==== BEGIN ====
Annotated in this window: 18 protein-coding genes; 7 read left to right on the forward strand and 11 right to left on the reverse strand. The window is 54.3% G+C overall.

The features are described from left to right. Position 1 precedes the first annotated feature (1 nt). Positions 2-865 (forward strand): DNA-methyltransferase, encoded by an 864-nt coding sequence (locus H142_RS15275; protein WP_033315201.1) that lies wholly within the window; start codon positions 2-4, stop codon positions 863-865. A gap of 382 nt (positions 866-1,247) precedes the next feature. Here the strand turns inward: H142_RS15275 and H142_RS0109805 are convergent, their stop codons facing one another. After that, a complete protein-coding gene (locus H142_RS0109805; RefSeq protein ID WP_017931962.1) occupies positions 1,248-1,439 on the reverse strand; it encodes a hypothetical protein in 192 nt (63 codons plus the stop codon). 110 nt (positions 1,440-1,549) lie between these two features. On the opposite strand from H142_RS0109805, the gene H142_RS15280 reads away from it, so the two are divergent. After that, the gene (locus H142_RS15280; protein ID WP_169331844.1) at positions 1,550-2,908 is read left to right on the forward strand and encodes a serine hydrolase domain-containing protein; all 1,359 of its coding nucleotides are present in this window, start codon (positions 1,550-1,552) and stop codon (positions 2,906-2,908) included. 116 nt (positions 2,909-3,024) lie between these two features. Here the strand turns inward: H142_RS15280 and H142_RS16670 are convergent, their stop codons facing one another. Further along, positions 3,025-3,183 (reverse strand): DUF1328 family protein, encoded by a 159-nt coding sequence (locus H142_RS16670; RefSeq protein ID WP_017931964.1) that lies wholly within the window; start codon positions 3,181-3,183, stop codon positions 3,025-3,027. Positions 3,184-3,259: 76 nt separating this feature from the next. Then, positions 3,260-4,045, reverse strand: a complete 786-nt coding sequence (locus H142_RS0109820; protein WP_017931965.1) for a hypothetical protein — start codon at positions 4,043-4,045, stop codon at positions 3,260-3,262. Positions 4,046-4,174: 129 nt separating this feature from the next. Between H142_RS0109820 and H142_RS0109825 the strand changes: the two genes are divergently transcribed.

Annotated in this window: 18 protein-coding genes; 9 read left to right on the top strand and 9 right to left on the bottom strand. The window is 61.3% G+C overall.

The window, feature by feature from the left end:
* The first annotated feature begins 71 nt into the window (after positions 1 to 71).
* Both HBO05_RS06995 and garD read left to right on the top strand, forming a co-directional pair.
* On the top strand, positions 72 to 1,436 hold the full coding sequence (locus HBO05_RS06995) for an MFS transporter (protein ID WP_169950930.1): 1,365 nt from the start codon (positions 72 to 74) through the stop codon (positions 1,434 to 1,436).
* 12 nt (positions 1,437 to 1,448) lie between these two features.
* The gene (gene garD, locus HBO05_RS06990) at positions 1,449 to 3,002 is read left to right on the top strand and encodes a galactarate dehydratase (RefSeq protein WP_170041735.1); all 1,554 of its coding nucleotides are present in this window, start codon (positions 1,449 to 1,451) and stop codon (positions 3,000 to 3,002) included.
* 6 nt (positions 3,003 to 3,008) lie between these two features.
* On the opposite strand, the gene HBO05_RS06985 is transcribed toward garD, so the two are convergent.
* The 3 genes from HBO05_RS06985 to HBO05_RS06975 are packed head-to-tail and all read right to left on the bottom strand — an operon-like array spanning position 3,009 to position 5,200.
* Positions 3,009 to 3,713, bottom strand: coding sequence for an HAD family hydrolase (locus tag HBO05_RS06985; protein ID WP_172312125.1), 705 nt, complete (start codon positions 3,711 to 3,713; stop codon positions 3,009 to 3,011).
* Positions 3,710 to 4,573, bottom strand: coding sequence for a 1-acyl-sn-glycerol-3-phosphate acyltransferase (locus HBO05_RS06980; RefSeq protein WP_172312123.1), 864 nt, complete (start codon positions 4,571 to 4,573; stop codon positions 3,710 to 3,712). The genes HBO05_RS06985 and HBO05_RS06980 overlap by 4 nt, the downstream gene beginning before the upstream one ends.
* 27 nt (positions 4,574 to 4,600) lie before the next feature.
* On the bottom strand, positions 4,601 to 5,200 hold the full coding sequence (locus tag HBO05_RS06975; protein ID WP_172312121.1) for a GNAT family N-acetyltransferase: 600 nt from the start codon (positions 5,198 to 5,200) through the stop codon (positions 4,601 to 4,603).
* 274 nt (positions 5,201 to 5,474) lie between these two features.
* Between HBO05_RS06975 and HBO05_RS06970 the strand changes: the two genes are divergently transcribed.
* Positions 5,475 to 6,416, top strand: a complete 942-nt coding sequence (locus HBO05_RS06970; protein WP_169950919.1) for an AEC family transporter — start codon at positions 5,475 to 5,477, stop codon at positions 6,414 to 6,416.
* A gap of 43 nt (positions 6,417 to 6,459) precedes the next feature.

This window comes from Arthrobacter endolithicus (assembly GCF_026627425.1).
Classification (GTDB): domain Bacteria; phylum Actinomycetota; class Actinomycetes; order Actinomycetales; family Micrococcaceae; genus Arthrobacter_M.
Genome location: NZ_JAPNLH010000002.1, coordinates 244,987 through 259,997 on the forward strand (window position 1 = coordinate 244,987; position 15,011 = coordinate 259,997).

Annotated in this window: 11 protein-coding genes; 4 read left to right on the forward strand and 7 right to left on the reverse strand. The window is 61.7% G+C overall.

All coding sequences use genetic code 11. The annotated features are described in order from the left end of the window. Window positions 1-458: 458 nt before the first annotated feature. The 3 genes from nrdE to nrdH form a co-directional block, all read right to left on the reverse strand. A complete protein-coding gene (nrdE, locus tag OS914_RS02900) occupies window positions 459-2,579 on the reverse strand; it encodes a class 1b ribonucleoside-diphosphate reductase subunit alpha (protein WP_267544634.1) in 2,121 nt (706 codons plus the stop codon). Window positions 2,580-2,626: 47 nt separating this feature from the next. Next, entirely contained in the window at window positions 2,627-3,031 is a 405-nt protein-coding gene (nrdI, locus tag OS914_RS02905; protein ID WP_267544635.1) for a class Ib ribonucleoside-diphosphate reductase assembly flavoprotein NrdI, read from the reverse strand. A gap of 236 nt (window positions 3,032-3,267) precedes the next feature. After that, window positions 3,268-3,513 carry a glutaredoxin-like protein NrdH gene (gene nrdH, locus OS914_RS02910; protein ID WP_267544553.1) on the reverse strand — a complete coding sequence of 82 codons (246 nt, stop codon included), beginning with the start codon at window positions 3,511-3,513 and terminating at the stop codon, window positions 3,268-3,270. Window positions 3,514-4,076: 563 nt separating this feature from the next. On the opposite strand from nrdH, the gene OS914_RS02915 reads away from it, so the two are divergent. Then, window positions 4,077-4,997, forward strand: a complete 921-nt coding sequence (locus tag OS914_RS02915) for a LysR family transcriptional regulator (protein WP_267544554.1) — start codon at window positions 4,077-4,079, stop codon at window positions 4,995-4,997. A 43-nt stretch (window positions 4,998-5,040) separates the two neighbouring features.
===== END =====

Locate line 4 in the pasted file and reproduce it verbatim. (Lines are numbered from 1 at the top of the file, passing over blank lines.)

The window, feature by feature from the left end: